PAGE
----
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What is a Trauma Center?

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Trauma centers are hospitals with resources immediately available to provide surgical services and care to patients with traumatic injuries. Accredited trauma centers must always be prepared to treat the most disabling and life-threatening injuries. They are not intended to replace traditional hospitals and emergency departments for minor injuries.

There are three levels of trauma centers in Pennsylvania:

Level I trauma centers require trauma research programs, a surgical residency program, and an annual volume of at least 650 major cases.

Level II trauma centers meet the same high level of care, but are not required to have the research and residency components. They must have at least 350 major trauma cases each year.

Level III trauma centers are small, community hospitals that do not require a minimum volume of trauma patients. Their focus is to stabilize severe trauma in preparation for transport to a higher level trauma center, as well as to care for patients with moderate trauma. They do not need to have neurosurgical services.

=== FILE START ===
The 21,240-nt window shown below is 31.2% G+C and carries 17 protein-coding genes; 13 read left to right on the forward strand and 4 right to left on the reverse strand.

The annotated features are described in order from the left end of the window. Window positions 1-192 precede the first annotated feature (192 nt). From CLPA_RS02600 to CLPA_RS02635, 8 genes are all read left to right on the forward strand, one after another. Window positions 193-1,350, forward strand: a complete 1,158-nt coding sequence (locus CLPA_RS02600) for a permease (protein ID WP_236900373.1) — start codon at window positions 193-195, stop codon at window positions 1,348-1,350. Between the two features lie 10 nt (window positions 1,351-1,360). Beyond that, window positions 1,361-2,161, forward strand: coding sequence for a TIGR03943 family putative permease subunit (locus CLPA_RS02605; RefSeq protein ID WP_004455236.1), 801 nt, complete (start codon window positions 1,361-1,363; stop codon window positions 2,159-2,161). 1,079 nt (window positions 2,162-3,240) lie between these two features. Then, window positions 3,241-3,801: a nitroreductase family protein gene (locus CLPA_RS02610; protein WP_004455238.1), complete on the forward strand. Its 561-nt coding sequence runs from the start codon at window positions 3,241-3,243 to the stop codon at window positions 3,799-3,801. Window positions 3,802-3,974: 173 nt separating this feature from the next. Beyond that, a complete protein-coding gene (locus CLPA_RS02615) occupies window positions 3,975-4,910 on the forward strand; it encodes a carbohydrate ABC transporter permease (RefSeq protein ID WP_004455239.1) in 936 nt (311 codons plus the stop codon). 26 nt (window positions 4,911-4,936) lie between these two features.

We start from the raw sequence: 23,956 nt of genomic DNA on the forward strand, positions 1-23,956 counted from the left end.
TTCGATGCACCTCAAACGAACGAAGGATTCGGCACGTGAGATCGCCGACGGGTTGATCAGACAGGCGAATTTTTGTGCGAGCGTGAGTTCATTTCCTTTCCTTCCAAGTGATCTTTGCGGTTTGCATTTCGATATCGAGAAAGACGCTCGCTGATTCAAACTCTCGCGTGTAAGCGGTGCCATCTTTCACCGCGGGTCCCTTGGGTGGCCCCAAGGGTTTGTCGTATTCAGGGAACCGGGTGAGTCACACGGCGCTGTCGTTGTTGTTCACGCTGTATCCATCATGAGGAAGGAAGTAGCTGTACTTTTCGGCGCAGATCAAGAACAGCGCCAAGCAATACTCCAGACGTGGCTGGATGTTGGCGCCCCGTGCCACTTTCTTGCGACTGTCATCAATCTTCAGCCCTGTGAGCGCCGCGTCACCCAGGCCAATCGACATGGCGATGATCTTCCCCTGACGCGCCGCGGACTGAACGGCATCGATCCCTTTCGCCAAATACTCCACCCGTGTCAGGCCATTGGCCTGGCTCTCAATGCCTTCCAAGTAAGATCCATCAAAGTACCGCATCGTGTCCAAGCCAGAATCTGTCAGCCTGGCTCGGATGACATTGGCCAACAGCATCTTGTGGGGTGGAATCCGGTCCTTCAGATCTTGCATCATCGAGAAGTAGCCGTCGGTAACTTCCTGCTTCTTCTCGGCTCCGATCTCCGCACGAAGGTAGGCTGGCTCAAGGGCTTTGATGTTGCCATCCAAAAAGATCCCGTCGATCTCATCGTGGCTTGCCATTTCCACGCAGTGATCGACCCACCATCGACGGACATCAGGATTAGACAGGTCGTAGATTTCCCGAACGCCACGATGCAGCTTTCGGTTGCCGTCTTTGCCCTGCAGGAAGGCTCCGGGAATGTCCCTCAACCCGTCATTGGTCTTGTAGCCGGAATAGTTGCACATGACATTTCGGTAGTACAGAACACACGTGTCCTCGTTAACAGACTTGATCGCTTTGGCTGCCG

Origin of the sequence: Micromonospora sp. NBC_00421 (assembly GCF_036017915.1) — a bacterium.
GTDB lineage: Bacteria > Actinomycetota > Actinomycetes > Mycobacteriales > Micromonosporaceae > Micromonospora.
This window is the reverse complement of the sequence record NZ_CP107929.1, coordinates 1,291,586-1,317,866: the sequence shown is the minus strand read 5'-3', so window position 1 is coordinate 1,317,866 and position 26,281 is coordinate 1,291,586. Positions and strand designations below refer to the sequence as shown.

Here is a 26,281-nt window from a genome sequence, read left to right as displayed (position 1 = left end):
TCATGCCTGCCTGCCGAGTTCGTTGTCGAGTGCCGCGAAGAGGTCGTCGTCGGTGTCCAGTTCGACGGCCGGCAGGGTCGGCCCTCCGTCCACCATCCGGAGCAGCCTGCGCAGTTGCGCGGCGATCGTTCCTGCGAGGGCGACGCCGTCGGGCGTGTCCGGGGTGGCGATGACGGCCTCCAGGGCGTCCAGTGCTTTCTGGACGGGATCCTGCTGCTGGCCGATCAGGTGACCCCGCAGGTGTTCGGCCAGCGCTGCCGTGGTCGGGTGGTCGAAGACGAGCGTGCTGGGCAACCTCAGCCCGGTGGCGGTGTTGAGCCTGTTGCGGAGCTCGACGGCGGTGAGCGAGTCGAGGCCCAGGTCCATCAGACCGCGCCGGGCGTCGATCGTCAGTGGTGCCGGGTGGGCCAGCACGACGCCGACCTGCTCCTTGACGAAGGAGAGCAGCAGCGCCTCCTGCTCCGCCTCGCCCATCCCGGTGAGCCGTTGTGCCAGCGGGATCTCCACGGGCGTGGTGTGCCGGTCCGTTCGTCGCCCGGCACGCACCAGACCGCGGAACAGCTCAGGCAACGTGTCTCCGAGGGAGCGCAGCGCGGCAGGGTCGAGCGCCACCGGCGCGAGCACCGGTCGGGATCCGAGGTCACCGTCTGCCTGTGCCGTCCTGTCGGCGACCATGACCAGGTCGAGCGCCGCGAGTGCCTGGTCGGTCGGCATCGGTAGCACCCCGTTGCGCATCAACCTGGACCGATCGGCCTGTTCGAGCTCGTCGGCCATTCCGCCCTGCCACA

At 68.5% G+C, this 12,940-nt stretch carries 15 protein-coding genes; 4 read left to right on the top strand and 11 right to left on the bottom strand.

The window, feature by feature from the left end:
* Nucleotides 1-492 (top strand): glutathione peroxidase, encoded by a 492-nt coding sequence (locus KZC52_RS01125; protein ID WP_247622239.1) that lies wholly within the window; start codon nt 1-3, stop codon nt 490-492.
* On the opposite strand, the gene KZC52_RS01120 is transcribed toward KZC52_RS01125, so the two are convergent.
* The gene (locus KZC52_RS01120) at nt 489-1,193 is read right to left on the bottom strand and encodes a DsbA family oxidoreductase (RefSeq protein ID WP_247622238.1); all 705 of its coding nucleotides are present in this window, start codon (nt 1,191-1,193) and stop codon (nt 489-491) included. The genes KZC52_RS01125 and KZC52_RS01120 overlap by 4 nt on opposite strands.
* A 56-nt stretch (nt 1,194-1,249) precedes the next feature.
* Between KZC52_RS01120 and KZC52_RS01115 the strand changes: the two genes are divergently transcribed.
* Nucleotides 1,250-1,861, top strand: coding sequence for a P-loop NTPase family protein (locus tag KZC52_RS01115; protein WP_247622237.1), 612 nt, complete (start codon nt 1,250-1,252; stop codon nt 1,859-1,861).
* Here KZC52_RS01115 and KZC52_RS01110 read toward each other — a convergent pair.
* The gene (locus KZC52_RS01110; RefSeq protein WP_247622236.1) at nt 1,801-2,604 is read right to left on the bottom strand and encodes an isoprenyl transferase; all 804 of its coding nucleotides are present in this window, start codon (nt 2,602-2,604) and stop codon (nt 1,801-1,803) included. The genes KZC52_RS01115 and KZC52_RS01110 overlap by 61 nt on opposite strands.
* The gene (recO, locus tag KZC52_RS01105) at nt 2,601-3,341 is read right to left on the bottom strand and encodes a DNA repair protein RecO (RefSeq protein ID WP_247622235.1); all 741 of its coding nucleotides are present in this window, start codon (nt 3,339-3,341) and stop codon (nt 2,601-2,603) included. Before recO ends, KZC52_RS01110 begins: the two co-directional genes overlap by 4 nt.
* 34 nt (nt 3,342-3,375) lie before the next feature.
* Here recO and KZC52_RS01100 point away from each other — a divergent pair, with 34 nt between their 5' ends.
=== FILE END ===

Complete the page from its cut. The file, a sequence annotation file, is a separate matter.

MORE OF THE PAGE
Level IV trauma centers, often smaller in size and located in a rural area, can provide initial care and stabilization of traumatic injuries while arranging transfer to a higher level of trauma care. 

The Pennsylvania Trauma Systems Foundation is the organization responsible for accrediting trauma centers in Pennsylvania. The foundation has been reviewing and surveying applicant hospitals since May 1986. Hospitals treating adults can be designated Adult Level I-IV Trauma Centers. Hospitals treating children can be designated Pediatric Level I-II Trauma Centers.